Thursday, May 12, 2005

Higher Authority? Maybe.
Wrong courthouse? Definitely.

In Union of Orthodox Jewish Congregations of America v. Brach's Confections, Inc., Judge Andre M. Davis addressed a venue question that, if anyone doubted it, settles the issue of whether litigation has to be conducted in a way that is convenient to counsel. It doesn't.

The Plaintiff is a non-profit organization that offers Kosher certification of food. Its trademark signal (that is, its hekhsher) is a "circled 'u.'" (Commonly referred to as the "OH-U" symbol.) Brach's is a Delaware corporation with its principal place of business in Dallas and manufactures and markets confections and candies, including “Star Brites Peppermint.” It seems that the label to the Star Brites appeared to contain the hekhsher.

After what the Court categorized as "an exchange of some rather over-heated emails and letters, in the course of which, in classic 'lawyerese,' Louis Vuitton S.A. v. Lee, 875 F.2d 584, 587 (7th Cir.1989)(Posner, J.), plaintiff threatened to sue," the parties raced to two different courthouses to commence actions against each other. The Orthodox Union filed first, initiating an action in Maryland that it filed in the Southern Division Courthouse. That is, the courthouse closest to its attorney's offices. A few hours later, Brach's filed in the Norther District of Texas where it is headquartered.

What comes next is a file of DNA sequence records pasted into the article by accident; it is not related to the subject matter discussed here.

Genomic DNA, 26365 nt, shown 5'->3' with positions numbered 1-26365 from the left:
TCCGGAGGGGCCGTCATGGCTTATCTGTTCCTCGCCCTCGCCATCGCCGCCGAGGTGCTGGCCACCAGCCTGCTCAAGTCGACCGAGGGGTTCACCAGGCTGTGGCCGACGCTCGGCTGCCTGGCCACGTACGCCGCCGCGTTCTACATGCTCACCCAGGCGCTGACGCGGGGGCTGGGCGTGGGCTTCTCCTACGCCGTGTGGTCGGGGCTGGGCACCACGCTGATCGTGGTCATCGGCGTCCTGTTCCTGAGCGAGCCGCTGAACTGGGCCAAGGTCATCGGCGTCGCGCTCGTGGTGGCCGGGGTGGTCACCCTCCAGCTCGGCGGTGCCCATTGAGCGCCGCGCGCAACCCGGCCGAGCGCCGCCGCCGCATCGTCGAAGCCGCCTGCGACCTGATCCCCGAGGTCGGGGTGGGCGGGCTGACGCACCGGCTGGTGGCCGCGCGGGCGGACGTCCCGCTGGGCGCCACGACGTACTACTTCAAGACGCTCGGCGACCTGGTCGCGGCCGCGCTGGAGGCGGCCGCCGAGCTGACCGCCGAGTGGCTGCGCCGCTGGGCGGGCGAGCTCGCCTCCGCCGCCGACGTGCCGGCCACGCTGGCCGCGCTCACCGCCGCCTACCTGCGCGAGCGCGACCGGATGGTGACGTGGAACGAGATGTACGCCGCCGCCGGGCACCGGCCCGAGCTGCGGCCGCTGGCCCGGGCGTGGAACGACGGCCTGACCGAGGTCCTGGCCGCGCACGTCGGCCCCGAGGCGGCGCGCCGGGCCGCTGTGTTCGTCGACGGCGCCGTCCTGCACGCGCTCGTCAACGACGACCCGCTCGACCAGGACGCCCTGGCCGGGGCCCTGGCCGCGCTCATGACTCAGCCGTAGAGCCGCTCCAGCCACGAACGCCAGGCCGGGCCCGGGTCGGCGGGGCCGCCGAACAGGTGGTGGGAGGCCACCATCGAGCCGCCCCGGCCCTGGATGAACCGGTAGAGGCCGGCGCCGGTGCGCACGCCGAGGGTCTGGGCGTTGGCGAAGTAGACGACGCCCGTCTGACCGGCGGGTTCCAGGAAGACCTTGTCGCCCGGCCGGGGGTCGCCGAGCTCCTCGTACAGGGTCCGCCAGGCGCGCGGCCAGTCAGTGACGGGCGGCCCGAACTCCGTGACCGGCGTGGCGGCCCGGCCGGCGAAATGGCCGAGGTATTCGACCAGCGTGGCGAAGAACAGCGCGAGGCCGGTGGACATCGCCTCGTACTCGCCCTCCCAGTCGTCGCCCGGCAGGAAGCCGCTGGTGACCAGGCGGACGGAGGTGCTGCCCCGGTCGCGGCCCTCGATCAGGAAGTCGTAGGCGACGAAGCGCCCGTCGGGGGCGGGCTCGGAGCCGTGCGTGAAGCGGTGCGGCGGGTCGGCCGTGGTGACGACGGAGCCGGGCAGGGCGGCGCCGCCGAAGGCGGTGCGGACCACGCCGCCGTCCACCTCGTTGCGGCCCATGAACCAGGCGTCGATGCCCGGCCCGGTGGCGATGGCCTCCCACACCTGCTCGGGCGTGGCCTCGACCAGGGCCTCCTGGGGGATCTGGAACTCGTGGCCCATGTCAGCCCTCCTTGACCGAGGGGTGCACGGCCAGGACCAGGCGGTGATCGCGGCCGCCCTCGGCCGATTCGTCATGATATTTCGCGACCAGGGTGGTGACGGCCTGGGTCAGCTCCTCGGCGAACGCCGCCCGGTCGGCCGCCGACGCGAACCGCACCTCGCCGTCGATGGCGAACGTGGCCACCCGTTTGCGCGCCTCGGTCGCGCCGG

Judge Davis had no difficulty in ordering the action transferred to Texas. It seems to me to have been a foregone conclusion since:
It is undisputed that plaintiff is headquartered in New York and that defendant is headquartered in Dallas. The only relevant connection this district has to this dispute is that some of the allegedly infringing products were found on the shelves of one or more retail food stores in Baltimore, and a local rabbi would so testify.
(Emphasis by the Court.)

As best as one can gather, the Orthodox Union wanted to bring the action in Maryland because its counsel, perhaps acting pro bono, was located in either Maryland or Washington, D.C. Thus, proceeding here would have been less expensive for the Orthodox Union. However, since it had virtually no real connection with Maryland, its choice of forum was rejected in favor of the Texas Court in the District where Brach's is headquartered.

The Orthodox Union should not be too dismayed over the outcome of the case, however. There are Jews in Texas.

1 comment:

Anonymous said...

"There are Jews in Texas."

But is the other one a lawyer?